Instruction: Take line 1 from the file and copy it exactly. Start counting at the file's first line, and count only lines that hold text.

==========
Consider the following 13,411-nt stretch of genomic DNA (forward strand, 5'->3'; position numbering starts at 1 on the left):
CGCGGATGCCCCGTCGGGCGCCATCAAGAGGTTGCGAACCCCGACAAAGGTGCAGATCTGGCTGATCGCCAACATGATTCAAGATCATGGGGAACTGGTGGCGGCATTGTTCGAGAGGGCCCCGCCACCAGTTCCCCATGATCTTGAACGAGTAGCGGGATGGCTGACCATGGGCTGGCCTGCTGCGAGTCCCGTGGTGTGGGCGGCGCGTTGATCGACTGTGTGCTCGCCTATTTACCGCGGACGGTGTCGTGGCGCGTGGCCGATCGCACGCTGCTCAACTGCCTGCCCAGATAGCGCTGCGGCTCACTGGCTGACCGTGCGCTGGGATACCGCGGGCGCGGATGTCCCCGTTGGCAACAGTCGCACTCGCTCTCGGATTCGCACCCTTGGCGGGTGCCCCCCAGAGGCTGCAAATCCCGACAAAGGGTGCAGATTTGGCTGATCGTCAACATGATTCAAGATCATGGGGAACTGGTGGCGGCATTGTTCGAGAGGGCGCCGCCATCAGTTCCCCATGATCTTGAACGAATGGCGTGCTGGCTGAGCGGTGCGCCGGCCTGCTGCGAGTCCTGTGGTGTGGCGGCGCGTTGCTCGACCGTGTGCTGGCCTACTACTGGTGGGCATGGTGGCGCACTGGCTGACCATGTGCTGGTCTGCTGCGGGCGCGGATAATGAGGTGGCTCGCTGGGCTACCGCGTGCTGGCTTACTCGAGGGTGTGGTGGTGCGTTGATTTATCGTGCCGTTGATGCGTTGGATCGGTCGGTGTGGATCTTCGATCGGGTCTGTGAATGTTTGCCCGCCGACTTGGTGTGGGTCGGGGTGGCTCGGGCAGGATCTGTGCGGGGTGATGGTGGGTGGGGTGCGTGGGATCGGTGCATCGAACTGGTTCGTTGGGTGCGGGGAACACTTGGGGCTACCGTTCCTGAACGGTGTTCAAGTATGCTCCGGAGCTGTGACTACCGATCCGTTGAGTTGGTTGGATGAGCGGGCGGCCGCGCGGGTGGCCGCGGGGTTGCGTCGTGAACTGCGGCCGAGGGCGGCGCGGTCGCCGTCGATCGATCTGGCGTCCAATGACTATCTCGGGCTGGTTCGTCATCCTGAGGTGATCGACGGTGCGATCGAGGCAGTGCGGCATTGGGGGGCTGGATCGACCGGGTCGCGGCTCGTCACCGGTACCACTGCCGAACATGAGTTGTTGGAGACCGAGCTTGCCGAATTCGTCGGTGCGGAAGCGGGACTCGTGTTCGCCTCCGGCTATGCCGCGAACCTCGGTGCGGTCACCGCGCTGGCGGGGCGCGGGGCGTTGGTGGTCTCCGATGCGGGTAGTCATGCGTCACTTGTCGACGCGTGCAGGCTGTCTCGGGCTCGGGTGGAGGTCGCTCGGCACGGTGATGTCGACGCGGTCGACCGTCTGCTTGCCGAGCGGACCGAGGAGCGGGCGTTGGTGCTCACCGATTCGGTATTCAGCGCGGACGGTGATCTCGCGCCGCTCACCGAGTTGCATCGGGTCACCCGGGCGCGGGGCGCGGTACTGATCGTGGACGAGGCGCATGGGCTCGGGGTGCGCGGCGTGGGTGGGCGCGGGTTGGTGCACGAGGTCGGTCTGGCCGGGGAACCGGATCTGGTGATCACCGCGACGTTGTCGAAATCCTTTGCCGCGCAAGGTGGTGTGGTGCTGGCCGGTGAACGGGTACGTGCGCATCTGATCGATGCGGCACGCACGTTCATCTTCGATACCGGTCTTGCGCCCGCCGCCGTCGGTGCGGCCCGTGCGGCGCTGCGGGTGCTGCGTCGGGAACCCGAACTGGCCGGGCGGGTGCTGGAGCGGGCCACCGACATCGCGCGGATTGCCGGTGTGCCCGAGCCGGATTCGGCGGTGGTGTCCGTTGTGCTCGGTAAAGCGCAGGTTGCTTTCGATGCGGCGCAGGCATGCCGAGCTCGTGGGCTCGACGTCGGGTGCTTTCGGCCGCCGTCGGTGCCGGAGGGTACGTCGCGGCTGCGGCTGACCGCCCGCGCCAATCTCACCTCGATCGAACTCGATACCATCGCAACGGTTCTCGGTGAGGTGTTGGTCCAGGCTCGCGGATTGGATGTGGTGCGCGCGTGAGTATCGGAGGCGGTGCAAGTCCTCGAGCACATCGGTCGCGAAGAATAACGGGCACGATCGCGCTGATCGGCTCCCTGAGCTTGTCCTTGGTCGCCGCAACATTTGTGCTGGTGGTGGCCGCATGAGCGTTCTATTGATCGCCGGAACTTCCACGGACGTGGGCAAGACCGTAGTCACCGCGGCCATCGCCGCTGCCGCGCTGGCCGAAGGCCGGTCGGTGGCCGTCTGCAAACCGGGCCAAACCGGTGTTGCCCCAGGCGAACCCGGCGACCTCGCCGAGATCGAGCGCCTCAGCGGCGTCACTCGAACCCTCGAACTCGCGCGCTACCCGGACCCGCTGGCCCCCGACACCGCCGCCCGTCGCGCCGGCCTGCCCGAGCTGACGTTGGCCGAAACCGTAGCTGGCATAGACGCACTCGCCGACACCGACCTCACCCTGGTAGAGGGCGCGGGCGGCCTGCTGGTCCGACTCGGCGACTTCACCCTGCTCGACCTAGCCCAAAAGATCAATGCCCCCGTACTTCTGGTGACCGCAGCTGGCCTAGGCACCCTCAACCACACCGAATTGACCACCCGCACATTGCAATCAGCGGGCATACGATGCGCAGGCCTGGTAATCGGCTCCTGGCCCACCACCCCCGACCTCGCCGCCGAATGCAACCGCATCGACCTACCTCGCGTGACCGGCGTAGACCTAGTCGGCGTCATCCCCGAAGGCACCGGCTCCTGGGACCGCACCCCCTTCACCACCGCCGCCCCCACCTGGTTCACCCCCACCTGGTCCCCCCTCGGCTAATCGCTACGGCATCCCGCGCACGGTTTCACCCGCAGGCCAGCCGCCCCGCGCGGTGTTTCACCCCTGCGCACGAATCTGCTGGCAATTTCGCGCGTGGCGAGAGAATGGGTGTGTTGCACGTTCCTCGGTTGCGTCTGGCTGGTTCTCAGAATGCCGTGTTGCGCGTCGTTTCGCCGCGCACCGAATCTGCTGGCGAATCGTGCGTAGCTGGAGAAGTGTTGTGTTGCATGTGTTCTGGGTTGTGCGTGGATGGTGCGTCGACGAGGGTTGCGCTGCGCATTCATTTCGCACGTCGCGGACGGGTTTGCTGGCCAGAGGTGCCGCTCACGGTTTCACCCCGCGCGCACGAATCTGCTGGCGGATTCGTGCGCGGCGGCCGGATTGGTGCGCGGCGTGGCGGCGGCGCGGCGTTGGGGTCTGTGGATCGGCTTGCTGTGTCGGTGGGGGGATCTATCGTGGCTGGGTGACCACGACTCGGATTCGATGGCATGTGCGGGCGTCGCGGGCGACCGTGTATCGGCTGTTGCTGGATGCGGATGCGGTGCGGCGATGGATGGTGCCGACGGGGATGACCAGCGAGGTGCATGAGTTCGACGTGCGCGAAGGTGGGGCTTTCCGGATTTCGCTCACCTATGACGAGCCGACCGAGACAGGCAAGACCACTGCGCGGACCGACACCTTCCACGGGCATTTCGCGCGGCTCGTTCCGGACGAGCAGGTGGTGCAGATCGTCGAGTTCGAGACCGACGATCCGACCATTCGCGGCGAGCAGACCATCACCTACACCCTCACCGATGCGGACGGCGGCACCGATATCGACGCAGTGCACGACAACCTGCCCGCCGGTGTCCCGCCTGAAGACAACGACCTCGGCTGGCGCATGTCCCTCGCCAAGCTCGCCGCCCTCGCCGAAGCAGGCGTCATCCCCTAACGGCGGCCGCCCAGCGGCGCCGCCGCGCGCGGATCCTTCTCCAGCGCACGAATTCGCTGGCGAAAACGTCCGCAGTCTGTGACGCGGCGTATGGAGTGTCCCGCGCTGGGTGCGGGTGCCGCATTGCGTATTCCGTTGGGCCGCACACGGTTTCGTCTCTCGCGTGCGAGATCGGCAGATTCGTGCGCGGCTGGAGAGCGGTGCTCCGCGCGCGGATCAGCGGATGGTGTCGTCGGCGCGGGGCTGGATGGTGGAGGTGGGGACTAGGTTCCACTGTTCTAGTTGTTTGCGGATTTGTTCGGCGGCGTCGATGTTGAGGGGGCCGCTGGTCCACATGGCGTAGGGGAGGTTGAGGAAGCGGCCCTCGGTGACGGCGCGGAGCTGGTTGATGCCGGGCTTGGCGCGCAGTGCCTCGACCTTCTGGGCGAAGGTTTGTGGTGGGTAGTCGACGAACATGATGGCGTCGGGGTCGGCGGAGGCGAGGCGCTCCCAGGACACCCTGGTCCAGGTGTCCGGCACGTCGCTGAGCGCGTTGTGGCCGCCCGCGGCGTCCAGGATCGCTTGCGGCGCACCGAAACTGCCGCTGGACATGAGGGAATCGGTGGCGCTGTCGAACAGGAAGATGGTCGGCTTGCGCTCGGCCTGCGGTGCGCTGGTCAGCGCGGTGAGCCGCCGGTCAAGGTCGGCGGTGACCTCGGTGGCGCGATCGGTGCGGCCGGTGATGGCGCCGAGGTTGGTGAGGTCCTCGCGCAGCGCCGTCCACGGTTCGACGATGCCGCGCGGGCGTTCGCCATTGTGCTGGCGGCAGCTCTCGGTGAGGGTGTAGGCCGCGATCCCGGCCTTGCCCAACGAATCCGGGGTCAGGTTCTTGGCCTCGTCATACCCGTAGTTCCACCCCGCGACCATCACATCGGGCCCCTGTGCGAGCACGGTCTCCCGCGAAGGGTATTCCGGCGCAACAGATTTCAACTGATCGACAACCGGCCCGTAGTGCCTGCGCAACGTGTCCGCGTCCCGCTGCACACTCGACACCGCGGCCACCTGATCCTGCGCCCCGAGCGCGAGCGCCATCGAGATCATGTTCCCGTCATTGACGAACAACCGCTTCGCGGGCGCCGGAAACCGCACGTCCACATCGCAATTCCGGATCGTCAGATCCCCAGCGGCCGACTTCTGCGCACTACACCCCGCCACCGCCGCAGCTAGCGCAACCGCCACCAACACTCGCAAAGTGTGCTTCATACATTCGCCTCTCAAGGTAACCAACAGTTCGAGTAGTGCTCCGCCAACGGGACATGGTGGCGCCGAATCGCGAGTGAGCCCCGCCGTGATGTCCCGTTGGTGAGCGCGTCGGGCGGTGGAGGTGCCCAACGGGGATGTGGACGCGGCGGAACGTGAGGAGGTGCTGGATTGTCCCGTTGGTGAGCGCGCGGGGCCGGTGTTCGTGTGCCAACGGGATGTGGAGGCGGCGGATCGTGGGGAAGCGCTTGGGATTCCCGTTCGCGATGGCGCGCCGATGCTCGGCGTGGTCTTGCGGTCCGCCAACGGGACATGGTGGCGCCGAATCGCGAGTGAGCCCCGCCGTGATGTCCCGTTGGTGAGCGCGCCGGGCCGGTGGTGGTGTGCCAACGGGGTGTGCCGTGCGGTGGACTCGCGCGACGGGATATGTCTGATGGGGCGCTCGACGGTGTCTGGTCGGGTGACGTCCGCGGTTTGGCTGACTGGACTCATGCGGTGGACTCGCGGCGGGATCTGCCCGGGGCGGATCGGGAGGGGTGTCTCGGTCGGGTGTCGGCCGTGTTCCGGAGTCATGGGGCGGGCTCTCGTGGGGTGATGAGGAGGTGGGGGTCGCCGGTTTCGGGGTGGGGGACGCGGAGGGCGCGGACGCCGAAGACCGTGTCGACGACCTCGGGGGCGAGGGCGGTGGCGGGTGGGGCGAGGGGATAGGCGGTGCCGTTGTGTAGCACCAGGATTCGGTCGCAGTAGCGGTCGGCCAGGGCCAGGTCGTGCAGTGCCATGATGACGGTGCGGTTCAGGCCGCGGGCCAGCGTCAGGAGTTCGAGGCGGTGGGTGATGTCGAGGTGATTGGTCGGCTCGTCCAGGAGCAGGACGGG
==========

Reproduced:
Consider the following 13,411-nt stretch of genomic DNA (forward strand, 5'->3'; position numbering starts at 1 on the left):